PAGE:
Invitation Etiquette: 3 Common Questions, Answered!

September 4, 2014images

1. How do you address invitations? Honorifics 101:

Addressing invitations can be confusing. Who’s name is placed first? How do you address families? Or people with distinguished titles? Bottom line, it depends on your personal style and the style of the wedding.

Here are a few examples when addressing your invitations:

For married couples:

Traditional: Mr. and Mrs. John Smith

Semi-traditional: Mr. and Mrs. Smith or Mr. John and Mrs. Jane Smith

Casual: John and Jane Smith

For those with credentials/distinguished titles:

Generally it is recommended to use credentials and titles based on knowledge of the individual, and again, the style of the wedding. You can follow the traditional and semi-traditional methods above. Below are some possible titles you may encounter. It is important to keep these in mind when appropriately addressing your invitations.

Doctor, Professor, Military Ranks, Religious Titles (Reverend), etc.

Families:

Traditional:

Mr. and Mrs. John Smith

Matthew and Miss Emily Smith

Semi-traditional:

Mr. John and Mrs. Jane Smith

Matthew and (Miss*) Emily Smith

*Miss optional

Casual:

The Smith Family

For further ideas on addressing etiquette, check out this site:

(http://wedding.theknot.com/wedding-planning/wedding-invitations/articles/addressing-wedding-invitations.aspx?MsdVisit=1)

2. How do you communicate to someone they can or cannot bring a guest or their children?

Addressing plays a significant role in whether or not someone is invited to bring a guest or their kids. With that said, things can get confusing on the RSVP. So depending on what you decide to do with your invitations, make sure it is either clearly communicated on the address portion of the invitation, or written on the RSVP. Here are examples of invitations welcoming someone to bring a guest or their children. For utmost clarity, list the guest or children invited. The outside envelope would be addressed:

Ms. Jane Smith and Guest

2345 University Avenue

Madison, WI 53726

or

Mr. John and Mrs. Jane Smith

Matthew, Miss Alice and Thomas Smith

2345 University Avenue

Madison, WI 53726

The RSVP then offers the opportunity for people to add their guest’s name or children’s names. For example:

~RSVP~

Please kindly reply by May 25th

Guest Name(s): _________________________

 [ ] accepts with unbridled excitement!

[ ] CEREMONY(the celebration begins at six o’clock)

[ ] RECEPTION (hors d’oeuvres begin at six-Thirty)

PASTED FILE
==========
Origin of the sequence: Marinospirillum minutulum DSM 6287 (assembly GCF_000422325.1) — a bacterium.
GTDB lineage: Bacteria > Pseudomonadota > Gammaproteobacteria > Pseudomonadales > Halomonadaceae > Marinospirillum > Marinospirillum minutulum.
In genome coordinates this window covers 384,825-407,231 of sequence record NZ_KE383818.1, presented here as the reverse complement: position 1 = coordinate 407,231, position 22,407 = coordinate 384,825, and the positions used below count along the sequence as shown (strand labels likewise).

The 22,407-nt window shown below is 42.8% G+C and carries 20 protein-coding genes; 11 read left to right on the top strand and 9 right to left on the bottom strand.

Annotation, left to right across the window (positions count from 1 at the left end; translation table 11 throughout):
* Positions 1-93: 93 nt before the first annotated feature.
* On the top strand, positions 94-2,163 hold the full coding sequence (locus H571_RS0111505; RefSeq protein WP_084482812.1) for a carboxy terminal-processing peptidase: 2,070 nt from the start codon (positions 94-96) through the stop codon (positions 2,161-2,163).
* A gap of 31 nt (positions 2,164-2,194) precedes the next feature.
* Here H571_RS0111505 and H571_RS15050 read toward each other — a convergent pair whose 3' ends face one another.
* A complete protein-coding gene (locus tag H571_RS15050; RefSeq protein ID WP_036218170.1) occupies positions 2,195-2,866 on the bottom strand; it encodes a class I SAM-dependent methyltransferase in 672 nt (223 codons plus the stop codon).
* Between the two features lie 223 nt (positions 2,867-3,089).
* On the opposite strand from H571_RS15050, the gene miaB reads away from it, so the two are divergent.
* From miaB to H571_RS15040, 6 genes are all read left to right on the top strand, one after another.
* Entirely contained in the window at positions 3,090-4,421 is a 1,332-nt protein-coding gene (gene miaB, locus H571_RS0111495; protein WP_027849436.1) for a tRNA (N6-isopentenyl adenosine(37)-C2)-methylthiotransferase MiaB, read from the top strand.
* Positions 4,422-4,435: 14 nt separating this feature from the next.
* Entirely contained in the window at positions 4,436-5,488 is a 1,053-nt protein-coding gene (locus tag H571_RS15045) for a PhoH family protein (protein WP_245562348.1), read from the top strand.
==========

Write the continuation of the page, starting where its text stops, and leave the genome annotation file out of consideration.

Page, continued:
[ ] declines with sincere regret…

Thank you for your response!

However, if you are not collecting names (just numbers) you can include the number of guests expected on your RSVP. For example:

~RSVP~

Please kindly reply by May 25th

[ ] accepts with unbridled excitement!

[ ] CEREMONY(the celebration begins at Six o’clock)

[ ] RECEPTION (hors d’oeuvres begin at six-Thirty)

[ ] declines with sincere regret…

Number of Guests: __

Thank you for your reply!

 Unfortunately, usually the challenge is not with inviting people, it is with gently communicating to guests they cannot bring a plus one or their children to the wedding. The simplest way is specifically addressing who is invited, and by word of mouth. Family and those in the wedding party can spread word that it is an adult-only wedding, or that space is limited.

Proper etiquette is to always invite a plus one for a guest who is in a committed relationship, such as a marriage, engagement or a long-term relationship. The lines are blurred when it is a new relationship. From an etiquette standpoint, you are not obligated to invite the plus one. But that is an individualized circumstance and depends on space availability and preference. The key is consistency. Tension would likely arise if you allowed one friend to bring a plus one, but did not extend the same invitation to another friend. And, if we were to get really technical, family is supposed to take priority over friends for a plus one or children. Always do what feels best for you as a couple, your family, and friends. No one wants drama on the big day! http://www.huffingtonpost.com/2013/07/29/manners-mondays-_n_3672341.html

Lastly, some people just need things spelled out. It is not considered impolite to write on the invitation, “We apologize, we are unable accommodate children for this event.” Or, “We ask that you just bring yourself to this event due to limited space, and we look forward to celebrating with you!” Making your guest list is one of the hardest tasks in wedding planning. The key to success is always being honest in communication, and consistent with everyone.

 3What do you do if someone adds a guest or children on the RSVP, but they are not invited?

 Sadly, this issue is not uncommon. Even if you make your expectations clear, you can still end up with some unexpected RSVPs. So what do you do? There are a few options. It is not considered inappropriate to call your guest and explain the situation. The bride or groom, family members, or people in the wedding party can take care of this dilemma. For example, “I am really sorry to tell you that we are not able to have your guest join us. Unfortunately, our space is limited. But we are excited to have you there, and thank you for understanding!” The same is true for children. It is considered proper etiquette to call and tell your guests that they cannot bring their kids, “This is an adult-only wedding, “ or “We are only inviting children from our immediate family.” Again, the key is honest communication and consistency. http://www.huffingtonpost.com/2013/12/30/kids-at-weddings_n_4520102.html

 

Photography credit:

http://weddingsx.org/addressing-wedding-invitations.html

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